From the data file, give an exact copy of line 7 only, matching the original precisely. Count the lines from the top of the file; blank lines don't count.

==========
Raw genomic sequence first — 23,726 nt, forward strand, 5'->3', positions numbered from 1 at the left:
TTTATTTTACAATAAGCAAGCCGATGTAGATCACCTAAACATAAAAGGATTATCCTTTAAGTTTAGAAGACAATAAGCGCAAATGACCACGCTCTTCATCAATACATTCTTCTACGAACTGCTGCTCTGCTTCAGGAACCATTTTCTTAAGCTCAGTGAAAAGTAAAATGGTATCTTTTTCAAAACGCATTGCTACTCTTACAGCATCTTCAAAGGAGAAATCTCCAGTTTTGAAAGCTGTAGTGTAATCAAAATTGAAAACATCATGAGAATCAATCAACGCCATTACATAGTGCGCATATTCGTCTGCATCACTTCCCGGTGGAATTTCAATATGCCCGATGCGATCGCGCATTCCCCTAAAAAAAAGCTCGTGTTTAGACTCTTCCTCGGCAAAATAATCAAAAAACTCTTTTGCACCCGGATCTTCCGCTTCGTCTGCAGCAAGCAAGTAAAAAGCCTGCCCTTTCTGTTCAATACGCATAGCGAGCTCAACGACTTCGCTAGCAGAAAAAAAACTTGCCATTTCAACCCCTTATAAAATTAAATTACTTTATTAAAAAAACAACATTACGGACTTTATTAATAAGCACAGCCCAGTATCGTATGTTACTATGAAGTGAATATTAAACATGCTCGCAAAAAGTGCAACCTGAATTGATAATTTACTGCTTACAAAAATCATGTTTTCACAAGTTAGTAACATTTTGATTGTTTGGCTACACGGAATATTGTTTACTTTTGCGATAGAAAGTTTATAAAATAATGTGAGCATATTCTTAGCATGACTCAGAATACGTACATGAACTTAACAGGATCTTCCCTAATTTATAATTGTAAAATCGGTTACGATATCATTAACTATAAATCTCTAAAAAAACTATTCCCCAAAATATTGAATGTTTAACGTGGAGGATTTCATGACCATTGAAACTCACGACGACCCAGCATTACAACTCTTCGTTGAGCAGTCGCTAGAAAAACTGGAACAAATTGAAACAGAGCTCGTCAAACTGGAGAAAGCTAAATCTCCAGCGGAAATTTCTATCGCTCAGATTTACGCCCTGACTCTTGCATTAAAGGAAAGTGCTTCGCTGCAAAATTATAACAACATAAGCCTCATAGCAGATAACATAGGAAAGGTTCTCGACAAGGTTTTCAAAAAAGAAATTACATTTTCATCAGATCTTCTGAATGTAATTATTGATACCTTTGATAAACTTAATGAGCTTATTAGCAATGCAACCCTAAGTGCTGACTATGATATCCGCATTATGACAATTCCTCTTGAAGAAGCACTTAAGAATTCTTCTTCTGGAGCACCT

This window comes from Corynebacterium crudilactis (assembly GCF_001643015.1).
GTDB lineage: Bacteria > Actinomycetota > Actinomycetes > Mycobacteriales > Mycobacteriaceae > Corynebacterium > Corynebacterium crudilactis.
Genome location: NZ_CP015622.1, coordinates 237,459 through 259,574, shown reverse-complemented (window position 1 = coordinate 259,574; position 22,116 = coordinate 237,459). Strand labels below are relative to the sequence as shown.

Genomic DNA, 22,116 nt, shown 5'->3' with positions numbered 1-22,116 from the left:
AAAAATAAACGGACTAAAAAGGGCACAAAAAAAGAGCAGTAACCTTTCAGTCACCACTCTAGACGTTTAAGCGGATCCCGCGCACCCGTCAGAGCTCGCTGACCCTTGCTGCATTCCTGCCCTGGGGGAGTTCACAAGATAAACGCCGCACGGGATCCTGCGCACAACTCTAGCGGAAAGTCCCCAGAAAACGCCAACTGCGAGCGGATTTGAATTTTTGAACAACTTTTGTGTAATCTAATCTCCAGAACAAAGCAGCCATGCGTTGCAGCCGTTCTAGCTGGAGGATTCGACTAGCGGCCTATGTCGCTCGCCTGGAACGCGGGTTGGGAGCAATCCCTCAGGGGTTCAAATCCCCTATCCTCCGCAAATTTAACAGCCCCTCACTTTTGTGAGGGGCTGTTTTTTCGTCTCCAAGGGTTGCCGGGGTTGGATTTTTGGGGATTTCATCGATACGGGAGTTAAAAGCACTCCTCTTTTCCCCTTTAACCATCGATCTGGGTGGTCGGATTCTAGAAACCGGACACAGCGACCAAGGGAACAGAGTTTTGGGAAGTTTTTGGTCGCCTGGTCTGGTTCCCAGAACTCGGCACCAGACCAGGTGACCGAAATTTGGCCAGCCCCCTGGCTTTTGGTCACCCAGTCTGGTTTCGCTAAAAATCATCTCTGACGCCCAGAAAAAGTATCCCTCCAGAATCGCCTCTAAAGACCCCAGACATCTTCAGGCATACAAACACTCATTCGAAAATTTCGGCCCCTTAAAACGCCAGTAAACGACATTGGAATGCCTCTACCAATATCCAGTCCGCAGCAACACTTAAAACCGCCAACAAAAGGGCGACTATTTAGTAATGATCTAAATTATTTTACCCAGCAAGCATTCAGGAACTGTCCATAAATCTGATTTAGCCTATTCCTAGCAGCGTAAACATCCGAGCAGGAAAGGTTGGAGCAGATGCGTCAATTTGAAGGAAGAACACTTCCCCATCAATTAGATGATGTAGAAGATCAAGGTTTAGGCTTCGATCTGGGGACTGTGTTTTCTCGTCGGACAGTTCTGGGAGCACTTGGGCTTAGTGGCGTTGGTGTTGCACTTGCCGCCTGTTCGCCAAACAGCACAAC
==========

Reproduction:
AAAAATAAACGGACTAAAAAGGGCACAAAAAAAGAGCAGTAACCTTTCAGTCACCACTCTAGACGTTTAAGCGGATCCCGCGCACCCGTCAGAGCTCGCTGACCCTTGCTGCATTCCTGCCCTGGGGGAGTTCACAAGATAAACGCCGCACGGGATCCTGCGCACAACTCTAGCGGAAAGTCCCCAGAAAACGCCAACTGCGAGCGGATTTGAATTTTTGAACAACTTTTGTGTAATCTAATCTCCAGAACAAAGCAGCCATGCGTTGCAGCCGTTCTAGCTGGAGGATTCGACTAGCGGCCTATGTCGCTCGCCTGGAACGCGGGTTGGGAGCAATCCCTCAGGGGTTCAAATCCCCTATCCTCCGCAAATTTAACAGCCCCTCACTTTTGTGAGGGGCTGTTTTTTCGTCTCCAAGGGTTGCCGGGGTTGGATTTTTGGGGATTTCATCGATACGGGAGTTAAAAGCACTCCTCTTTTCCCCTTTAACCATCGATCTGGGTGGTCGGATTCTAGAAACCGGACACAGCGACCAAGGGAACAGAGTTTTGGGAAGTTTTTGGTCGCCTGGTCTGGTTCCCAGAACTCGGCACCAGACCAGGTGACCGAAATTTGGCCAGCCCCCTGGCTTTTGGTCACCCAGTCTGGTTTCGCTAAAAATCATCTCTGACGCCCAGAAAAAGTATCCCTCCAGAATCGCCTCTAAAGACCCCAGACATCTTCAGGCATACAAACACTCATTCGAAAATTTCGGCCCCTTAAAACGCCAGTAAACGACATTGGAATGCCTCTACCAATATCCAGTCCGCAGCAACACTTAAAACCGCCAACAAAAGGGCGACTATTTAGTAATGATCTAAATTATTTTACCCAGCAAGCATTCAGGAACTGTCCATAAATCTGATTTAGCCTATTCCTAGCAGCGTAAACATCCGAGCAGGAAAGGTTGGAGCAGATGCGTCAATTTGAAGGAAGAACACTTCCCCATCAATTAGATGATGTAGAAGATCAAGGTTTAGGCTTCGATCTGGGGACTGTGTTTTCTCGTCGGACAGTTCTGGGAGCACTTGGGCTTAGTGGCGTTGGTGTTGCACTTGCCGCCTGTTCGCCAAACAGCACAAC